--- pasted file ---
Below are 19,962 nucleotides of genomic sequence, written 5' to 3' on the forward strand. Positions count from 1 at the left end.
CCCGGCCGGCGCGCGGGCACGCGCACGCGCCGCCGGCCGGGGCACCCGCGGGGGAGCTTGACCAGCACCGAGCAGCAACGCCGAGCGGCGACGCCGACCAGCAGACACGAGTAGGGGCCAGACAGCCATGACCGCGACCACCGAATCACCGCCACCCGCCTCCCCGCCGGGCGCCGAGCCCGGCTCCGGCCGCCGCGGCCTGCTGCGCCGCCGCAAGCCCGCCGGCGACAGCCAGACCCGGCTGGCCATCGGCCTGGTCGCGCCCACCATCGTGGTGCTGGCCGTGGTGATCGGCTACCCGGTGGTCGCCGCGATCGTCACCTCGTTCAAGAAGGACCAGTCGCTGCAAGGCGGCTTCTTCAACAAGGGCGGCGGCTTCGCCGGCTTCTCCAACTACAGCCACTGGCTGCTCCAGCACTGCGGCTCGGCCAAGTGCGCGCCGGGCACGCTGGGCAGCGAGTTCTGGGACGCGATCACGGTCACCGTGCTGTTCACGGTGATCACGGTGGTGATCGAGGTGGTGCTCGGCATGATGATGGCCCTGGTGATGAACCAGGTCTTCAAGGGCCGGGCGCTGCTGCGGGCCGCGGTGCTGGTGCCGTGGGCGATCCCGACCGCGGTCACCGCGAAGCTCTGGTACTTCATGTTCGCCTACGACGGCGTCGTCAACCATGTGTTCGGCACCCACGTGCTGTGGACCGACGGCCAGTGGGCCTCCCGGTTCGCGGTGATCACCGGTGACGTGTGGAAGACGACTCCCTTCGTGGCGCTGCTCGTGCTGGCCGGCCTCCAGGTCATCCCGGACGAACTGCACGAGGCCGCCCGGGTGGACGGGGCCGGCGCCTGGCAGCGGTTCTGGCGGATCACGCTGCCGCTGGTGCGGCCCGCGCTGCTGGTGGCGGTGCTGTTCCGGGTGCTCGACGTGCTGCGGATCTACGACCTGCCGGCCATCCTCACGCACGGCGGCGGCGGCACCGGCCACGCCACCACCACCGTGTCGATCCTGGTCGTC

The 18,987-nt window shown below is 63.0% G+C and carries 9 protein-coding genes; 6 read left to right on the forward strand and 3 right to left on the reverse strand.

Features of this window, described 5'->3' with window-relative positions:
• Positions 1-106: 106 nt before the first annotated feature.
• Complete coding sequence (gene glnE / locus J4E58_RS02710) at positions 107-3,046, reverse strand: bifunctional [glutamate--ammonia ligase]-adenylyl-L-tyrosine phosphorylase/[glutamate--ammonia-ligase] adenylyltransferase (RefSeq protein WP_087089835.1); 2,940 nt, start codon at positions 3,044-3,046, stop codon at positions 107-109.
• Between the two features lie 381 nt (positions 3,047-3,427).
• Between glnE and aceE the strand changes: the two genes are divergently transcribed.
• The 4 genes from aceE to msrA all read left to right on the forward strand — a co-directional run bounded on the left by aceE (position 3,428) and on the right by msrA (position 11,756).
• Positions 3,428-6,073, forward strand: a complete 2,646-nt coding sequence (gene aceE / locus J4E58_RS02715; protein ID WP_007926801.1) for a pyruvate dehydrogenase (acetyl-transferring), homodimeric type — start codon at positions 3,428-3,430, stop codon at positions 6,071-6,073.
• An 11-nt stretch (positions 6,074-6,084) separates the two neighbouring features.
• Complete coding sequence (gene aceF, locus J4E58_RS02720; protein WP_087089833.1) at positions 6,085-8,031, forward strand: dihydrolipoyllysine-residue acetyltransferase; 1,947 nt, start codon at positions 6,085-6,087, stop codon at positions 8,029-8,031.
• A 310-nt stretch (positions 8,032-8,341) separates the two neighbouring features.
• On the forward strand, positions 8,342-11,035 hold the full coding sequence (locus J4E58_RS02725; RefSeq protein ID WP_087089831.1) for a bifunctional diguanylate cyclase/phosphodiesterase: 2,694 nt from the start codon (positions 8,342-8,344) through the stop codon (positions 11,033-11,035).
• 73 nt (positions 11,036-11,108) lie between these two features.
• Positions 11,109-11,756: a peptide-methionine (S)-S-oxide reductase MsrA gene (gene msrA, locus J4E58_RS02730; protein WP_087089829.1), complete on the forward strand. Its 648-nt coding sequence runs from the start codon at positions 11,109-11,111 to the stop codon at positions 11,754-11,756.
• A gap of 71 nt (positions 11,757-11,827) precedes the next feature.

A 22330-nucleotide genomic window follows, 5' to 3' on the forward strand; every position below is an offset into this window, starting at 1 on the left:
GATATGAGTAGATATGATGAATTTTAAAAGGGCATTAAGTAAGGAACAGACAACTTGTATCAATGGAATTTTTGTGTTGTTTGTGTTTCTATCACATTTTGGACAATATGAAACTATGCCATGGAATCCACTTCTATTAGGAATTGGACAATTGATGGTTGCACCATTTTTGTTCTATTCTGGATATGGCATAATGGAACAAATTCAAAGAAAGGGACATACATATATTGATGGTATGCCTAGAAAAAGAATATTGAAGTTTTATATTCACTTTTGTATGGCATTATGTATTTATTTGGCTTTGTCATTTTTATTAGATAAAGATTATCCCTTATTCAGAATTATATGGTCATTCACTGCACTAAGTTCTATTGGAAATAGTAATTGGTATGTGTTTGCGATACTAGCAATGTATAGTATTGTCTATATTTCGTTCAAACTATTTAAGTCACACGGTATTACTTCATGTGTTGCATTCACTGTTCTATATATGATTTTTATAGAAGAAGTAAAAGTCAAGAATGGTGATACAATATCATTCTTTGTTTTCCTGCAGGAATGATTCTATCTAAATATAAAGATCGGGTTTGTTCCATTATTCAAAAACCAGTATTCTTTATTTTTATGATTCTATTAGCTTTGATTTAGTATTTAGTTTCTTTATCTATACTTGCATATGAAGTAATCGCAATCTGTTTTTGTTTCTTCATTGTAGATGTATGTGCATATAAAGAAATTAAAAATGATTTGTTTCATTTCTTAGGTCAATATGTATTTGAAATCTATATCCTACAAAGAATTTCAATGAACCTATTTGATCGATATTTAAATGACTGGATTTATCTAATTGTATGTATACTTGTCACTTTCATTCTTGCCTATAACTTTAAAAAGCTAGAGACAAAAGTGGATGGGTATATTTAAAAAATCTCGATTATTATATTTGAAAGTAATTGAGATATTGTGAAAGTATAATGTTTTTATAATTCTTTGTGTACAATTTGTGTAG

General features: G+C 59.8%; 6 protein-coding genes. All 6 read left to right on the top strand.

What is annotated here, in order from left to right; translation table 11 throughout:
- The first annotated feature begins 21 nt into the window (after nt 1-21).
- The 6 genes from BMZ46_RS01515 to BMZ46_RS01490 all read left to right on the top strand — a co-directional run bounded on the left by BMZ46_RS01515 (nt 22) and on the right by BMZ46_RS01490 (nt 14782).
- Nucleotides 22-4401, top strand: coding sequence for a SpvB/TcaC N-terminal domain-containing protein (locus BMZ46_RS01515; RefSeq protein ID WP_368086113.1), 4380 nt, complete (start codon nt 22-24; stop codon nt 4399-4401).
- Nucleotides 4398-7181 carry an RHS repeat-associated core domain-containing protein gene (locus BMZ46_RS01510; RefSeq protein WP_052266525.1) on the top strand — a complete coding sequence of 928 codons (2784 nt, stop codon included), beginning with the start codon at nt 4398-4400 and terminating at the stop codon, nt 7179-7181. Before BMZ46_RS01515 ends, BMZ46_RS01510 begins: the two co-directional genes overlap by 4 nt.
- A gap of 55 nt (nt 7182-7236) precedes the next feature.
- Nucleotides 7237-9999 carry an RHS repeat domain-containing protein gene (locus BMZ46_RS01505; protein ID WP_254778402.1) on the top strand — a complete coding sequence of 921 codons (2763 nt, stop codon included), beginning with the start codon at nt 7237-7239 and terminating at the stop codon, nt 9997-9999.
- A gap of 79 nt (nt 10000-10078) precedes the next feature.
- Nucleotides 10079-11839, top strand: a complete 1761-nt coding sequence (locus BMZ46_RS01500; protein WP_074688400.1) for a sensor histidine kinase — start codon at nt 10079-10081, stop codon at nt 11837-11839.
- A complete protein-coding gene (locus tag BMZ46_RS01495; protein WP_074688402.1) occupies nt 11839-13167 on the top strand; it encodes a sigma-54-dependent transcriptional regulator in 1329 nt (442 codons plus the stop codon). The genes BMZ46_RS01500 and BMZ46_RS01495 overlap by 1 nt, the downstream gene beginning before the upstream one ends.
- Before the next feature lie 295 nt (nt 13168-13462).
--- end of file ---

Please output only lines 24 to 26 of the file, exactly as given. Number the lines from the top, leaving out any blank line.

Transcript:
- Nucleotides 22-4401, top strand: coding sequence for a SpvB/TcaC N-terminal domain-containing protein (locus BMZ46_RS01515; RefSeq protein ID WP_368086113.1), 4380 nt, complete (start codon nt 22-24; stop codon nt 4399-4401).
- Nucleotides 4398-7181 carry an RHS repeat-associated core domain-containing protein gene (locus BMZ46_RS01510; RefSeq protein WP_052266525.1) on the top strand — a complete coding sequence of 928 codons (2784 nt, stop codon included), beginning with the start codon at nt 4398-4400 and terminating at the stop codon, nt 7179-7181. Before BMZ46_RS01515 ends, BMZ46_RS01510 begins: the two co-directional genes overlap by 4 nt.
- A gap of 55 nt (nt 7182-7236) precedes the next feature.